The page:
February 7, 2016
It is once again Transfiguration Sunday, one of the spookier days of the Christian year. Too bad this day does not fall closer to Halloween; I can imagine that our more inspired mercantile entrepreneurs might make some financial hay from such a day. How about some greeting cards with a pleasant Jesus on the cover and a glowing one on the inside with a booming voice saying, as one opens the card, "Listen to him, for God's sake!" (That is a slight paraphrase from Luke's version of the scene at Luke 9:35.) Or a Jesus action figure with a normal face that alters to a bright glowing one when he is squeezed? One could add to that a tableau of a grisly Elijah on one side and a full-bearded Moses on the other who then disappear at the press of a button hidden on Jesus' back. Perhaps a sleepy, and then creeped-out disciple or two could complete the picture. How about this year, in addition to the live nativity at Christmas, why not a live transfiguration to amaze the adults and scare the kiddies — scare into faith, I mean, of course.
It seems rather obvious that the transfiguration scenes from the gospels (Matthew and Mark have one, too) are somehow based on or at least show some parallels to the strange scene toward the end of the book of Exodus when Moses comes back from his return trip up Sinai with the restored commandments of YHWH in his hands, referred to here as the "two tablets of the treaty" (or "covenant" or "testimony," Ex. 34:29). The tablets are not named the bearers of the Ten Commandments, but the tablets of the covenant, an unusual designation.
But despite that formulation, the scene does not focus on the tablets, unlike the earlier scene in Exodus 32 where Moses' return from his chat with YHWH engenders the destruction of the first tablets in sight of the abominable molten calf and the appalling behaviors that its creation has caused. The eyes of the reader there are fixated on the pile of shattered pieces of the holy gift YHWH has given, a pile that brings cries of horror from the Israelites and a weaseling and hilarious series of lies from the priestly mouth of Aaron, the actual creator of the calf.
But in Exodus 34 the tablets receive only the one very brief and decidedly peculiar glance. The eyes of the reader of this scene are drawn directly to Moses' face and are fixed there throughout the episode. The concern is with the odd and mysterious glow that emanates from the prophet's visage after he has been talking with YHWH. I mentioned before in my earlier article on this passage that the verb now translated "glow" is based on a verb that more commonly is read as "horn." Thus earlier readers read the verse, "The skin of Moses' face was horned when he talked with him." The Vulgate Latin translation of Jerome translated quite directly the Latin for "horn," and as a result the great Michelangelo sculpture of Moses, still to be seen in the portico of St Peter's cathedral in Rome, is festooned with horns. But it is now abundantly clear that "glow" or "ray" is the proper reading.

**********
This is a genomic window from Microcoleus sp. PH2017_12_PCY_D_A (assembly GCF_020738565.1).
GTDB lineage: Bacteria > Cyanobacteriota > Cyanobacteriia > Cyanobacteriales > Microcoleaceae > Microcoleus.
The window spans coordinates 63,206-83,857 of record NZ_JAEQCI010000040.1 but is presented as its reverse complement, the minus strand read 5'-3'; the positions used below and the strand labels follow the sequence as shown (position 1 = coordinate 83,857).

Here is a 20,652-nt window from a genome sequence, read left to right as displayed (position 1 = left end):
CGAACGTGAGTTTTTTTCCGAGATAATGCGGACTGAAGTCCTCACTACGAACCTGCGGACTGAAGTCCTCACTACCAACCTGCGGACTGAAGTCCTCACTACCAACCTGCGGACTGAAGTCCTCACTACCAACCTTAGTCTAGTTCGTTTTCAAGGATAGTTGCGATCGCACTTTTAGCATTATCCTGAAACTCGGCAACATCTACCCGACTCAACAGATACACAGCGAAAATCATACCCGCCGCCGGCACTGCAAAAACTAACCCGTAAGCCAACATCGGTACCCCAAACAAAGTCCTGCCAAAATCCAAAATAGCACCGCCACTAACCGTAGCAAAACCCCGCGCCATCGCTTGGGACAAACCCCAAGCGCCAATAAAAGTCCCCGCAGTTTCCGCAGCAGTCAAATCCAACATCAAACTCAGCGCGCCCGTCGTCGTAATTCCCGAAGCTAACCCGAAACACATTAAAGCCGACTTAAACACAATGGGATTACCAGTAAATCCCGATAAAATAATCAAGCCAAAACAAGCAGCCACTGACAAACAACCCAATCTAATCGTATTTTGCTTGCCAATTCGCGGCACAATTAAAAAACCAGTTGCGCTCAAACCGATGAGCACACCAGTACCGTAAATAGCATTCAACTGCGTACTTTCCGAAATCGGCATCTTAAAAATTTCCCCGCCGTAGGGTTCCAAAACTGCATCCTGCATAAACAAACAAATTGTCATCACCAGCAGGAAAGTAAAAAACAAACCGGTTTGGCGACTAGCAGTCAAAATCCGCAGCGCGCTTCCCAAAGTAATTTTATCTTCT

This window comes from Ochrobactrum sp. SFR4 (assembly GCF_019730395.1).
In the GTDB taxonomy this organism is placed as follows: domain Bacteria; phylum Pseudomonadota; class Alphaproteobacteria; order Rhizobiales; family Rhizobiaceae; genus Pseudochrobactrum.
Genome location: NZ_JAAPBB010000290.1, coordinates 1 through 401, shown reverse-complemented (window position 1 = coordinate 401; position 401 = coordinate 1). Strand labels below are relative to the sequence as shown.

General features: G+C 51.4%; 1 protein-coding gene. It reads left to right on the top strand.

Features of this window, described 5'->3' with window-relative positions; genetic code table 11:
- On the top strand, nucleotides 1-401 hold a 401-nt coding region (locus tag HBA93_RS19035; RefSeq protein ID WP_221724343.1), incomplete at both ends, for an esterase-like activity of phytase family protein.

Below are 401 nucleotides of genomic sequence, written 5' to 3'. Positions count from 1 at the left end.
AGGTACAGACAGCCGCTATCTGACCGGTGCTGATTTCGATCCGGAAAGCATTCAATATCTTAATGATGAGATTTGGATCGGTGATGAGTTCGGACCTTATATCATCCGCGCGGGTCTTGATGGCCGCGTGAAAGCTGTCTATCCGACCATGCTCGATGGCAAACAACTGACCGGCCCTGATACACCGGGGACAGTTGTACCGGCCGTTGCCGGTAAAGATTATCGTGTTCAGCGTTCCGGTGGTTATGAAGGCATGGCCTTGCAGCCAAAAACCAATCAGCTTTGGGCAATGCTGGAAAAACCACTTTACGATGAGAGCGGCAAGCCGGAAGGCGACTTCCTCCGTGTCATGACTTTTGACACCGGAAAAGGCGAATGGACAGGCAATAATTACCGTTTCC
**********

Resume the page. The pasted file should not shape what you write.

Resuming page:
So what? Why should I be concerned about that nicety of correct translation? The scene remains even with that confusion untangled decidedly peculiar. "When Aaron (odd to find the bold-faced liar of Ex. 32 back in the scene) and all the Israelites saw Moses, the skin of his face glowing, they were terrified to come near him" (Ex. 34:30). I suppose that makes sense; YHWH has had a physical effect on the prophet, and everyone can see it. He has been set apart from the rest of them, and they are patently afraid to get close to the shining man. One can hardly blame them!
"But Moses called to them, and Aaron and all the leaders of the community (note: not all Israel yet) returned to him, and Moses spoke with them" (Ex. 34:31). If I read the picture aright, Aaron, still in some sense a leader in the community, along with a few other leaders, unnamed, carefully creep back in the direction of Moses, only close enough where he can be heard. When it appears that the glowing man does not obliterate their leaders with the power of his shining, the remainder of "all Israel came near, and he commanded them all that YHWH had spoken with him on Sinai" (Ex. 34:32). In some more traditional Jewish communities, this is the sentence that they repeat to insist that all 613 laws were provided to Judaism through Moses's words directly from Mount Sinai, not merely the Ten Commandments.
"When Moses has finished speaking with them, he put a veil over his face," and the question is why? The word used here, rendered "veil," is only found in this verse in the entire Bible. Hence, we are on our own to try to interpret just what is going on. If the veil (a cultic mask of some sort?) was used by Moses to protect the people from his divinely glowing face, one could imagine that he would have put it on before he began to relay to them what YHWH had said. That is clearly not what happens; he puts it on after the speech, not before. He only takes it off when he speaks with YHWH, when he "goes in before YHWH," presumably into the tent of meeting, that moveable sanctuary that we are later told is only available for the great Moses to have his time with YHWH. And when he exits the tent and his speaking with YHWH has ended, "he would put the veil on his face again" (Ex. 34:35). So at the end of the episode, it appears that the glowing Moses no longer allows his face to be unveiled in the presence of the people but only in the presence of YHWH. This masking and unmasking is very confusing, since what we expect does not happen, as far as I can tell.